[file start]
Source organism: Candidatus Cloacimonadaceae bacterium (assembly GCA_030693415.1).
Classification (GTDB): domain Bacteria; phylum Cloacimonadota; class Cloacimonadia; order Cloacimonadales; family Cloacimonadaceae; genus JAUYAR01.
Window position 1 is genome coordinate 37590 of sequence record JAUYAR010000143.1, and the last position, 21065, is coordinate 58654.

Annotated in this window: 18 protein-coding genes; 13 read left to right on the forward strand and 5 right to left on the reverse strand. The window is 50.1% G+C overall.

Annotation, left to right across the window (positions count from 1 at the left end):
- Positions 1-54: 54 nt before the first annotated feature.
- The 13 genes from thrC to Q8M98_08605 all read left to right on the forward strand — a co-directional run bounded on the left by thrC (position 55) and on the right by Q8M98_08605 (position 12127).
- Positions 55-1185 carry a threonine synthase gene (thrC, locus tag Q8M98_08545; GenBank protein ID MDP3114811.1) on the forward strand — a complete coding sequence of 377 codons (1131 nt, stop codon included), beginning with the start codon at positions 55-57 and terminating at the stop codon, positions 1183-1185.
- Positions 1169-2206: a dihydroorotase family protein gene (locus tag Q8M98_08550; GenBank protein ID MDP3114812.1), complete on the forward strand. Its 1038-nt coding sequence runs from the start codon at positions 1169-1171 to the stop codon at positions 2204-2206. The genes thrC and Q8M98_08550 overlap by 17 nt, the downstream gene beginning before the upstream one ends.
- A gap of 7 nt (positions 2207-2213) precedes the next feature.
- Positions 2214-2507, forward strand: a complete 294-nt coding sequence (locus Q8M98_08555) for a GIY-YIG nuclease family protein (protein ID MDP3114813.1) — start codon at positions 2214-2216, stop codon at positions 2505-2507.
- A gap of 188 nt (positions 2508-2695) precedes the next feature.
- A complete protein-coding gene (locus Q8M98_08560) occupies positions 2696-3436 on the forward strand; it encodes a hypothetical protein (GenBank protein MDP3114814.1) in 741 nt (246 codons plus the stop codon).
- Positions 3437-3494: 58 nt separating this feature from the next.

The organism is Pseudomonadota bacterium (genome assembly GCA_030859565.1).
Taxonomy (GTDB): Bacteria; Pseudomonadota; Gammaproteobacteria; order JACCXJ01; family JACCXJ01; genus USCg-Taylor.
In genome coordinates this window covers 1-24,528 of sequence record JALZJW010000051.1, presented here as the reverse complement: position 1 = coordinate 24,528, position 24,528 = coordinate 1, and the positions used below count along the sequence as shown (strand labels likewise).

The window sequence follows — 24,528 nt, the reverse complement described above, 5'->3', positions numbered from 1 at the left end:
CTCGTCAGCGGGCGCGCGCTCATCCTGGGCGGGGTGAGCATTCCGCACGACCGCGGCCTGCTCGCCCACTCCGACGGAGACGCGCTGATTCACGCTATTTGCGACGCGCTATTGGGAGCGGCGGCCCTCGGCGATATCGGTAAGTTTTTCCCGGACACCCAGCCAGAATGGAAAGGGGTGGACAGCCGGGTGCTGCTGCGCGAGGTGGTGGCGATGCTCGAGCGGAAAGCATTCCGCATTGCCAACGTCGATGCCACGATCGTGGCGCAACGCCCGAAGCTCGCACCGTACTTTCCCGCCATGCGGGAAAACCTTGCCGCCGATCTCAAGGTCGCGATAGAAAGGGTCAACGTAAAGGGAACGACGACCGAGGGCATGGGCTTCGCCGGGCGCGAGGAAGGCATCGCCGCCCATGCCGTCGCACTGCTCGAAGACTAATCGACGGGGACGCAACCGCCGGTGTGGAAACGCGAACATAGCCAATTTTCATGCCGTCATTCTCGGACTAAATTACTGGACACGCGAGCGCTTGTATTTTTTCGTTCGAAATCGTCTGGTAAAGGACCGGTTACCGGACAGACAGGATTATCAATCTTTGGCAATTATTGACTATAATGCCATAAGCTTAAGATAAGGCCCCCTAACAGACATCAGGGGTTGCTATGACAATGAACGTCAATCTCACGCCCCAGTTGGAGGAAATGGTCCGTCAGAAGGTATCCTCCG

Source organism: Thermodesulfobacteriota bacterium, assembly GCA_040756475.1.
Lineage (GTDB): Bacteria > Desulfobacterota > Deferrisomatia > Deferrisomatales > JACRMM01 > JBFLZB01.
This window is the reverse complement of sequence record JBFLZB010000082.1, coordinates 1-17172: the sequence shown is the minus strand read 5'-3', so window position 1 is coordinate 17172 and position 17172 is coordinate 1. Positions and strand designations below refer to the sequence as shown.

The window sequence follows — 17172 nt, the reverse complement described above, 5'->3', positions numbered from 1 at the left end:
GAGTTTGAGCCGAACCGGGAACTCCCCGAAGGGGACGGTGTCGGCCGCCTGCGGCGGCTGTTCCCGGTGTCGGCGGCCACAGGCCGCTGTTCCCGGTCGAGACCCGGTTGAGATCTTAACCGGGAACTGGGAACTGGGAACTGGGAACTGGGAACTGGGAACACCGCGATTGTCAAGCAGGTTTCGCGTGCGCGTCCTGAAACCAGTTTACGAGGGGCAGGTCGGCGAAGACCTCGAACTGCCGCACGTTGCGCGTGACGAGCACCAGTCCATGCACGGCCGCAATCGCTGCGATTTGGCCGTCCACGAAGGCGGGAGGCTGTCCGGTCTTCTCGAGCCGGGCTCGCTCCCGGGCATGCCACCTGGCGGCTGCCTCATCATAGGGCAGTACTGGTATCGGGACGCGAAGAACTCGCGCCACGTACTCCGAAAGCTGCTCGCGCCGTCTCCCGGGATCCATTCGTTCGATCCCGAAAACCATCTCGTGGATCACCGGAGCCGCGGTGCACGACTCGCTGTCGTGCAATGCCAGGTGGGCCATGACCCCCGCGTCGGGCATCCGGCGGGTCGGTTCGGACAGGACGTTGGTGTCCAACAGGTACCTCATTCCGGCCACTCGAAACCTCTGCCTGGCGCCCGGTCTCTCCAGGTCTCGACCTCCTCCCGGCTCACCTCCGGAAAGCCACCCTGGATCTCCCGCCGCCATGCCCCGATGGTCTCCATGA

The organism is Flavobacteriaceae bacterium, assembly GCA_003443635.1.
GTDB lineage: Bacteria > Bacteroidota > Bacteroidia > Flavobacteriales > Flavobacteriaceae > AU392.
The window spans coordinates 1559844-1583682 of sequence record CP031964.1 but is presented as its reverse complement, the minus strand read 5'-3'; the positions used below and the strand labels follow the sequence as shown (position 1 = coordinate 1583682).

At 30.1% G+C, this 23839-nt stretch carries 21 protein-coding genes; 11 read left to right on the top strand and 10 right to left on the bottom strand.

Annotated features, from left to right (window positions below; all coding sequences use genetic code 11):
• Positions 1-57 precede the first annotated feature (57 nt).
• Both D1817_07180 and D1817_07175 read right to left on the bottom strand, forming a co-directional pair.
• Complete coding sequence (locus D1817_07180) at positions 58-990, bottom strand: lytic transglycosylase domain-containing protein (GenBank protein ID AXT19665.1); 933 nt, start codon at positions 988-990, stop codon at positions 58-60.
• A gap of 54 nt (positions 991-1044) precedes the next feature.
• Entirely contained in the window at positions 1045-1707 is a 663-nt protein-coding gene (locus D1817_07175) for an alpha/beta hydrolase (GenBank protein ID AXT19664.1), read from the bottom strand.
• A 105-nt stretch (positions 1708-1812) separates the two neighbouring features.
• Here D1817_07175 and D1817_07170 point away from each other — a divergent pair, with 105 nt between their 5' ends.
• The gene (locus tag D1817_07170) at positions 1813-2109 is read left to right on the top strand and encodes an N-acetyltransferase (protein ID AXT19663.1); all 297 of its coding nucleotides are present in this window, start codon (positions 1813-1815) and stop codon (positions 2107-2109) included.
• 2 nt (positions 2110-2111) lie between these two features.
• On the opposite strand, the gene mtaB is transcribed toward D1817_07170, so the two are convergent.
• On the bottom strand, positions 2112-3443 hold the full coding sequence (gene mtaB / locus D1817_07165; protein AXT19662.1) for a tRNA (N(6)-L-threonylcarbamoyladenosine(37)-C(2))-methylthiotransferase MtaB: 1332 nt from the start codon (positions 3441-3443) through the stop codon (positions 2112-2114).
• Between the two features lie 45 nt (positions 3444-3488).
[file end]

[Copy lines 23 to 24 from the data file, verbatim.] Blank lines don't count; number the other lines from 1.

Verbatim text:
The window sequence follows — 17172 nt, the reverse complement described above, 5'->3', positions numbered from 1 at the left end:
GAGTTTGAGCCGAACCGGGAACTCCCCGAAGGGGACGGTGTCGGCCGCCTGCGGCGGCTGTTCCCGGTGTCGGCGGCCACAGGCCGCTGTTCCCGGTCGAGACCCGGTTGAGATCTTAACCGGGAACTGGGAACTGGGAACTGGGAACTGGGAACTGGGAACACCGCGATTGTCAAGCAGGTTTCGCGTGCGCGTCCTGAAACCAGTTTACGAGGGGCAGGTCGGCGAAGACCTCGAACTGCCGCACGTTGCGCGTGACGAGCACCAGTCCATGCACGGCCGCAATCGCTGCGATTTGGCCGTCCACGAAGGCGGGAGGCTGTCCGGTCTTCTCGAGCCGGGCTCGCTCCCGGGCATGCCACCTGGCGGCTGCCTCATCATAGGGCAGTACTGGTATCGGGACGCGAAGAACTCGCGCCACGTACTCCGAAAGCTGCTCGCGCCGTCTCCCGGGATCCATTCGTTCGATCCCGAAAACCATCTCGTGGATCACCGGAGCCGCGGTGCACGACTCGCTGTCGTGCAATGCCAGGTGGGCCATGACCCCCGCGTCGGGCATCCGGCGGGTCGGTTCGGACAGGACGTTGGTGTCCAACAGGTACCTCATTCCGGCCACTCGAAACCTCTGCCTGGCGCCCGGTCTCTCCAGGTCTCGACCTCCTCCCGGCTCACCTCCGGAAAGCCACCCTGGATCTCCCGCCGCCATGCCCCGATGGTCTCCATGA